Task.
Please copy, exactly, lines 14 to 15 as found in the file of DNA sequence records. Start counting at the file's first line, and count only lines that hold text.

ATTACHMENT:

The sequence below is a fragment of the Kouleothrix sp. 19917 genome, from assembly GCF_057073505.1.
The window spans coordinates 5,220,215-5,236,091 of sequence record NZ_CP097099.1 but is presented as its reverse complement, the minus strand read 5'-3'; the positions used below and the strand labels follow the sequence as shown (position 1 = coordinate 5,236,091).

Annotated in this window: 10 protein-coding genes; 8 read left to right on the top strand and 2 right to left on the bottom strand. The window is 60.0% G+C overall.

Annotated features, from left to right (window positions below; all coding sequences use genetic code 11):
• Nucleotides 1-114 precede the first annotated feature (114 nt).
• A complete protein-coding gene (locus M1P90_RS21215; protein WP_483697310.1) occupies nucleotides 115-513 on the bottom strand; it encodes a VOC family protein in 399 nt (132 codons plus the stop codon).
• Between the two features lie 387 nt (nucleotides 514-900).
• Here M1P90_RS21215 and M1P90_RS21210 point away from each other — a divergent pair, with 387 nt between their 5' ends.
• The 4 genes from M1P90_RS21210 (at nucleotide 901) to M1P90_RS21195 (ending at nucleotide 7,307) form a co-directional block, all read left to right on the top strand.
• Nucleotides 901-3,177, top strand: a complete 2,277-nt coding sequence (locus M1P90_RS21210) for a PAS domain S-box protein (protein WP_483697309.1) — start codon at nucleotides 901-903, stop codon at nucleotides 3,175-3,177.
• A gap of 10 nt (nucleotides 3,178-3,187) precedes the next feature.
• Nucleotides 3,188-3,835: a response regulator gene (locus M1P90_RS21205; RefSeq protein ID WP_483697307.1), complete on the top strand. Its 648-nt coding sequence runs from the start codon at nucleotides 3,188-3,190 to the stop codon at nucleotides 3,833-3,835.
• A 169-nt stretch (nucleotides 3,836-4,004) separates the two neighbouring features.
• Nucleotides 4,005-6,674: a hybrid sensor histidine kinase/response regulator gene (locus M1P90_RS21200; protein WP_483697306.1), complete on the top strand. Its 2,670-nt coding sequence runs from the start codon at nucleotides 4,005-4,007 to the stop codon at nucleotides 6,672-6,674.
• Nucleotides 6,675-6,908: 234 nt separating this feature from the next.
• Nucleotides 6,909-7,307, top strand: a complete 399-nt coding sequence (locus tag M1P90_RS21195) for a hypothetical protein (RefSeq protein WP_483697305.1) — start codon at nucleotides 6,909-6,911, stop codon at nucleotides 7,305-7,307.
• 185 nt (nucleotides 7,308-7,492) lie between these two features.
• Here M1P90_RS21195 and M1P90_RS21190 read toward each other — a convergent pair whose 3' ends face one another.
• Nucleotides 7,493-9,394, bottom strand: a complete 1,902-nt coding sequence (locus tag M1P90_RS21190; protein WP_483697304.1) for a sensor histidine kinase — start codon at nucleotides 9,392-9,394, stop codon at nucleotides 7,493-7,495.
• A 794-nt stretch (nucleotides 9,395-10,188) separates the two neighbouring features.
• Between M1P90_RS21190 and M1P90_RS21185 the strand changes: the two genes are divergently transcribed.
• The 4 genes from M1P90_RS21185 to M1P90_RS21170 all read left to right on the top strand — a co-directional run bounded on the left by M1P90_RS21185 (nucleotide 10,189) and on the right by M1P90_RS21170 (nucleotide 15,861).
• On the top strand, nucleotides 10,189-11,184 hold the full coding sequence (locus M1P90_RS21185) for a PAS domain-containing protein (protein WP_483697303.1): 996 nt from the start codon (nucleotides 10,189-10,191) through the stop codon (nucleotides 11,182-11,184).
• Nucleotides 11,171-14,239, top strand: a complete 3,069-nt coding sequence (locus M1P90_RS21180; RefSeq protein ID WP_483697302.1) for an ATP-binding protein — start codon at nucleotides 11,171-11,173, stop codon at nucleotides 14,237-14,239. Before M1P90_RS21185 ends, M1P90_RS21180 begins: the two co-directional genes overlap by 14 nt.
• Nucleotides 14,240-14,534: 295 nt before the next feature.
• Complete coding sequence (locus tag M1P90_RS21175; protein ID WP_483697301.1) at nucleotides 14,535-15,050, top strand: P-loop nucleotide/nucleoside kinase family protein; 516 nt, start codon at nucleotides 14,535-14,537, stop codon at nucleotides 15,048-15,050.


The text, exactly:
• Nucleotides 4,005-6,674: a hybrid sensor histidine kinase/response regulator gene (locus M1P90_RS21200; protein WP_483697306.1), complete on the top strand. Its 2,670-nt coding sequence runs from the start codon at nucleotides 4,005-4,007 to the stop codon at nucleotides 6,672-6,674.
• Nucleotides 6,675-6,908: 234 nt separating this feature from the next.